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Industrial specialization and the asymmetry of shocks across regions

Author

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  • Sebnem Kalemli-Ozcan
  • Bent E. Sorensen
  • Oved Yosha

Abstract

Economic integration, through greater capital market integration, will induce higher regional specialization in production, rendering regional shocks less symmetric. To support this claim empirically, we develop a utility based measure of shock asymmetry and calculate it for each U.S. state. We regress it (using both ordinary least squares and instrumental variables) on a state-by-state 1-digit industrial specialization index and a 2-digit manufacturing specialization index, controlling for relevant economic and demographic variables. The main empirical result is that both specialization indices are positively and significantly correlated with the degree of shock asymmetry in both ordinary least squares and instrumental variables regressions. ; This finding, combined with the causal relation running from inter-regional capital market integration to regional specialization in production found in Kalemli-Ozcan, Sorensen, and Yosha (1999), points to the following chain of events: Economic integration fosters the development of institutions that facilitate inter-regional risk sharing. Equipped with better insurance against asymmetric shocks, regions can afford to increase their specialization in production which, in turn, renders shocks more asymmetric. This mechanism counter-balances the effect suggested by Frankel and Rose (1998)--that economic integration among regions (or countries) will induce more trade among them rendering regional shocks more symmetric. Which effect will dominate is an open empirical question.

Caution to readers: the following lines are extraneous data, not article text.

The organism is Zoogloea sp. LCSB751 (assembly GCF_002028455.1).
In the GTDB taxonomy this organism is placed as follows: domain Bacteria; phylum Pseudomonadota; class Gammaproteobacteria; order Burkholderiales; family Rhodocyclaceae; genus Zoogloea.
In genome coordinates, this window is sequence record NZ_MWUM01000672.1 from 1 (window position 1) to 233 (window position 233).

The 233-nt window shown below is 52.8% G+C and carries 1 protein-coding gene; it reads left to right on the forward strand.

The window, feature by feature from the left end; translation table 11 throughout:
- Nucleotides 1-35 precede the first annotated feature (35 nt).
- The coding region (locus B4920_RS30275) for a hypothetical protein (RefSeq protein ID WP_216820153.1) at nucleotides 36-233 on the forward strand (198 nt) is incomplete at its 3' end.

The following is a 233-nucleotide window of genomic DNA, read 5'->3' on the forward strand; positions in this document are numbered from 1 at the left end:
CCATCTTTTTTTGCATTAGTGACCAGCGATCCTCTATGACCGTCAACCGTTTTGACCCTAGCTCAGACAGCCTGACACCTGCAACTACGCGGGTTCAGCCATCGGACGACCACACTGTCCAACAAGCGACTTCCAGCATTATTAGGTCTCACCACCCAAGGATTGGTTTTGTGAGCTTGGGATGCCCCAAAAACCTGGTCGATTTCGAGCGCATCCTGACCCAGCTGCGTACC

Suggested Citation

  • Sebnem Kalemli-Ozcan & Bent E. Sorensen & Oved Yosha, 1999. "Industrial specialization and the asymmetry of shocks across regions," Research Working Paper 99-06, Federal Reserve Bank of Kansas City.
  • Handle: RePEc:fip:fedkrw:99-06
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    Cited by:

    1. Sebnem Kalemli-Ozcan & Elias Papaioannou & José Luis Peydró, 2010. "Financial Regulation, Integration and Synchronization of Economic Activity," Koç University-TUSIAD Economic Research Forum Working Papers 1005, Koc University-TUSIAD Economic Research Forum, revised Apr 2010.
    2. Sebnem Kalemli-Ozcan & Elias Papaioannou & José-Luis Peydró, 2013. "Financial Regulation, Financial Globalization, and the Synchronization of Economic Activity," Journal of Finance, American Finance Association, vol. 68(3), pages 1179-1228, June.
    3. Kalemli-Ozcan, Sebnem & Papaioannou, Elias & Perri, Fabrizio, 2013. "Global banks and crisis transmission," Journal of International Economics, Elsevier, vol. 89(2), pages 495-510.
    4. Clark, Todd E. & van Wincoop, Eric, 2001. "Borders and business cycles," Journal of International Economics, Elsevier, vol. 55(1), pages 59-85, October.
    5. Robert Dixon & David Shepherd, 2013. "Regional Dimensions of the Australian Business Cycle," Regional Studies, Taylor & Francis Journals, vol. 47(2), pages 264-281, February.
    6. Demyanyk, Yuliya & Volosovych, Vadym, 2008. "Gains from financial integration in the European Union: Evidence for new and old members," Journal of International Money and Finance, Elsevier, vol. 27(2), pages 277-294, March.
    7. Sebnem Kalemli-Ozcan & Bent E. Sorensen & Oved Yosha, 2004. "Asymmetric Shocks and Risk Sharing in a Monetary Union: Updated Evidence and Policy Implications for Europe," Working Papers 2004-05, Department of Economics, University of Houston.
    8. Christiansen, Charlotte & Ranaldo, Angelo, 2009. "Extreme coexceedances in new EU member states' stock markets," Journal of Banking & Finance, Elsevier, vol. 33(6), pages 1048-1057, June.
    9. Demyanyk, Yuliya & Volosovych, Vadym, 2005. "Macroeconomic Asymmetry in the European Union: The Difference Between New and Old Members," CEPR Discussion Papers 4847, C.E.P.R. Discussion Papers.

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